What a terrible game. The biggest plays were a TD pass by the running back, a fumble on a nicely executed inside run by a wide receiver, a two-point conversion return and a fumble-out-of-the-end-zone touchback. The Saints only TD drive was gifted by a ticky-tack pass interference penalty on an uncatchable ball too. At least the Panthers covered, but it was a brutal watch, and that was on the 40-minute condensed version.
I just have to laugh at some of my fantasy football teams. One top-seeded semi-final team lost Kareem Hunt two weeks ago and started both Aaron Jones and Keenan Allen. Its top scorers were Justin and Lamar Jackson. The team I lost to wasn’t great, either, but Derrick Henry and Jaylen Samuels were pretty much enough by themselves. The longer I play fantasy football and the more teams I own, the less I sweat it. Work the waiver wire, set your lineups, let the results play out how they will.
I had arguably my worst beat of the year in the first game with the Jets getting six against the Texans. They lost by seven after their normally reliable kicker missed two PATs, and that’s not counting the tack-on FG the Texans got when the Jets turned it over on downs with just enough time left.
From pass protection to run blocking, every aspect of the modern NFL offense runs through the O-line. Aside from skill position players themselves, nothing has a larger impact on the outcome of a play call than the battle up front. In the Offensive Line Overview series, we look at which of the league’s 32 offensive lines are trending up and down.
Heading into the second week of the fantasy playoffs, lineup decisions become more tense than ever. The difference between a safe play and a smart one can determine everything about a matchup, especially when a league’s top teams go head to head. Information remains the key to victory, with savvy owners diving behind start-sit lists and projected points. In the interest of closing out the year strong, when things count most, let’s take a look at the state of offensive lines around the league.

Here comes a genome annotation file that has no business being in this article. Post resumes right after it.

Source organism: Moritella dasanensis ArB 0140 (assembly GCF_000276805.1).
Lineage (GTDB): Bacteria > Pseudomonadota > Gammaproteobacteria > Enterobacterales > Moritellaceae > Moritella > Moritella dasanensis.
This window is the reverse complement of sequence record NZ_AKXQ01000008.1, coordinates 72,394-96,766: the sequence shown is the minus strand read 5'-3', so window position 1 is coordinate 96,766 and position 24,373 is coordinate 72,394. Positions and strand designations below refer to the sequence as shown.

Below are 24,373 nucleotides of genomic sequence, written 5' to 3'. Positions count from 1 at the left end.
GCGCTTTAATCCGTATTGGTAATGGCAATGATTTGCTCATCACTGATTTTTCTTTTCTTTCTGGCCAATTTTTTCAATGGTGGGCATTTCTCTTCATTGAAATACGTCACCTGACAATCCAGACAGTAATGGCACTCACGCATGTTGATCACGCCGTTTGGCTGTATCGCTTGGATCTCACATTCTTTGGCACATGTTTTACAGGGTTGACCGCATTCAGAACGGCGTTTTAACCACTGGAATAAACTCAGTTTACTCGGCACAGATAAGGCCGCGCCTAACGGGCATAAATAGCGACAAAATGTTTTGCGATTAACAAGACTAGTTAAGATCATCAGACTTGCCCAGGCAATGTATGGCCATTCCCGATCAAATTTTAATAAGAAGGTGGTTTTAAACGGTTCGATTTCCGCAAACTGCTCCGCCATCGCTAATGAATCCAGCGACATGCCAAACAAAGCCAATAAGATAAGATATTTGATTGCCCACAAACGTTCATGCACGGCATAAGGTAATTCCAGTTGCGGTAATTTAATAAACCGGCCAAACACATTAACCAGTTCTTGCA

We as an industry spend a lot of time reviewing our just-finished drafts, but while we’ll occasionally incorporate our experiences from those leagues in our other articles and definitely in discussions on radio shows and podcasts, we often don’t do league recaps. And those recaps that we do are usually from our expert league titles – nice victory laps, and fun to write/read, but usually low on substance. It’s not often that we give you the full picture though – how did we do in all of our leagues?
It’s not as if we’re purposefully cherry-picking, trying to add polish to our overall record. At least, I don’t think that’s the case with most everyone in the industry. Rather I think it’s more of a time allocation issue. We are in a ton of leagues, and many of us cover and play in multiple sports. So we move on to the next league, the next draft kit, etc…
When it comes to our advice, our recommendations, our ratings, we like to say it’s the reasoning behind it that matters. Process is important, we say. And it’s true. It is really important. But you know what else matters? Results! How did our practice translate in our leagues? And guess what, we probably will learn more from our failures than our successes, and each season provides us plenty chances to learn. I’m in 14 leagues this year – here are my results so far.
Normally, I watch the 40-minute condensed version of the standalone night games when I wake up in the morning and immediately write them up on the blog. But this game was so bad, I watched it, then got caught up in other things and forgot to do the post until midway through the SXM show (4:00 pm my time.)